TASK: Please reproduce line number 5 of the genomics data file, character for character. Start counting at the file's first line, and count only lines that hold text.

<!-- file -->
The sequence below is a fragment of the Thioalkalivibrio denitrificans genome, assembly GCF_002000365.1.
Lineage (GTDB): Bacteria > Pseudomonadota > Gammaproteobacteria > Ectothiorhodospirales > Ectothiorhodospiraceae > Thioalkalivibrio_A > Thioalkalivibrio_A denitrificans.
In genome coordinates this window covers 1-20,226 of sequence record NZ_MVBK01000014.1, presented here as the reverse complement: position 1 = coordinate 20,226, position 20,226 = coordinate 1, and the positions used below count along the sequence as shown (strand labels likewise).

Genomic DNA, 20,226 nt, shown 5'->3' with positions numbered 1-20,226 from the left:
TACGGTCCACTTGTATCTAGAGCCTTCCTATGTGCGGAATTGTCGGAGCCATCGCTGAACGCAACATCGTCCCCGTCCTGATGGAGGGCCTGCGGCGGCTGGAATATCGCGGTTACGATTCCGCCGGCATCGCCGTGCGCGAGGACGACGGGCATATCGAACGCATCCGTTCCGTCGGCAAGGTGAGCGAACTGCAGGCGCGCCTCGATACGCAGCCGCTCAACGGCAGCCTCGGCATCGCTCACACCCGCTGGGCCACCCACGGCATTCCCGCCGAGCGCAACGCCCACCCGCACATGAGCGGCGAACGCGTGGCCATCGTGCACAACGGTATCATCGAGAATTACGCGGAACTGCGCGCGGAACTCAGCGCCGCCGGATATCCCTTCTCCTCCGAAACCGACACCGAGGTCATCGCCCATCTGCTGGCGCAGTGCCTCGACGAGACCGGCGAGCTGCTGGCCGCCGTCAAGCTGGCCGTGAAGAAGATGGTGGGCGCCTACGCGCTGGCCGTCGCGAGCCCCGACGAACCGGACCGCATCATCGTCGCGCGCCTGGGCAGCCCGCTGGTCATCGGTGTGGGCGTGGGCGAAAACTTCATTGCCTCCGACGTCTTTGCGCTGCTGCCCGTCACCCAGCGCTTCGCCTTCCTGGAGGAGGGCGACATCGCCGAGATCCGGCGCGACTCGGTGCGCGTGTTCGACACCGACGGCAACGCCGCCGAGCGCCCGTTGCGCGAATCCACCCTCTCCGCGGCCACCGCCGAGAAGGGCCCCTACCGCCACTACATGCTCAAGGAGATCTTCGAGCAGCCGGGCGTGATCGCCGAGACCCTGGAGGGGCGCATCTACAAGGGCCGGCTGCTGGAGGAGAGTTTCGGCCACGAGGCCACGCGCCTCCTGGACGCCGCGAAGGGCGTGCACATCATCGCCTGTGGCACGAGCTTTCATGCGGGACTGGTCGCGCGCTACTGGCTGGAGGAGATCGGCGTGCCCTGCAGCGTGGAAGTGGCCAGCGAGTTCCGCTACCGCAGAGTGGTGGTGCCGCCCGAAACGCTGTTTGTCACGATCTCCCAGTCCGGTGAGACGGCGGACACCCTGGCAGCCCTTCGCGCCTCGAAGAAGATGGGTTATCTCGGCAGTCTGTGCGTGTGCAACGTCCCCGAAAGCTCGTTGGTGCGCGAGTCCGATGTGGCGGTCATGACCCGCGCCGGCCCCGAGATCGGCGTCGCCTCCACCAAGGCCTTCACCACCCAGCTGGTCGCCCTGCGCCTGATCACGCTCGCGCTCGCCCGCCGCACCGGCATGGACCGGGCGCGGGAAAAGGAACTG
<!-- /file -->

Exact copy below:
TACGGTCCACTTGTATCTAGAGCCTTCCTATGTGCGGAATTGTCGGAGCCATCGCTGAACGCAACATCGTCCCCGTCCTGATGGAGGGCCTGCGGCGGCTGGAATATCGCGGTTACGATTCCGCCGGCATCGCCGTGCGCGAGGACGACGGGCATATCGAACGCATCCGTTCCGTCGGCAAGGTGAGCGAACTGCAGGCGCGCCTCGATACGCAGCCGCTCAACGGCAGCCTCGGCATCGCTCACACCCGCTGGGCCACCCACGGCATTCCCGCCGAGCGCAACGCCCACCCGCACATGAGCGGCGAACGCGTGGCCATCGTGCACAACGGTATCATCGAGAATTACGCGGAACTGCGCGCGGAACTCAGCGCCGCCGGATATCCCTTCTCCTCCGAAACCGACACCGAGGTCATCGCCCATCTGCTGGCGCAGTGCCTCGACGAGACCGGCGAGCTGCTGGCCGCCGTCAAGCTGGCCGTGAAGAAGATGGTGGGCGCCTACGCGCTGGCCGTCGCGAGCCCCGACGAACCGGACCGCATCATCGTCGCGCGCCTGGGCAGCCCGCTGGTCATCGGTGTGGGCGTGGGCGAAAACTTCATTGCCTCCGACGTCTTTGCGCTGCTGCCCGTCACCCAGCGCTTCGCCTTCCTGGAGGAGGGCGACATCGCCGAGATCCGGCGCGACTCGGTGCGCGTGTTCGACACCGACGGCAACGCCGCCGAGCGCCCGTTGCGCGAATCCACCCTCTCCGCGGCCACCGCCGAGAAGGGCCCCTACCGCCACTACATGCTCAAGGAGATCTTCGAGCAGCCGGGCGTGATCGCCGAGACCCTGGAGGGGCGCATCTACAAGGGCCGGCTGCTGGAGGAGAGTTTCGGCCACGAGGCCACGCGCCTCCTGGACGCCGCGAAGGGCGTGCACATCATCGCCTGTGGCACGAGCTTTCATGCGGGACTGGTCGCGCGCTACTGGCTGGAGGAGATCGGCGTGCCCTGCAGCGTGGAAGTGGCCAGCGAGTTCCGCTACCGCAGAGTGGTGGTGCCGCCCGAAACGCTGTTTGTCACGATCTCCCAGTCCGGTGAGACGGCGGACACCCTGGCAGCCCTTCGCGCCTCGAAGAAGATGGGTTATCTCGGCAGTCTGTGCGTGTGCAACGTCCCCGAAAGCTCGTTGGTGCGCGAGTCCGATGTGGCGGTCATGACCCGCGCCGGCCCCGAGATCGGCGTCGCCTCCACCAAGGCCTTCACCACCCAGCTGGTCGCCCTGCGCCTGATCACGCTCGCGCTCGCCCGCCGCACCGGCATGGACCGGGCGCGGGAAAAGGAACTG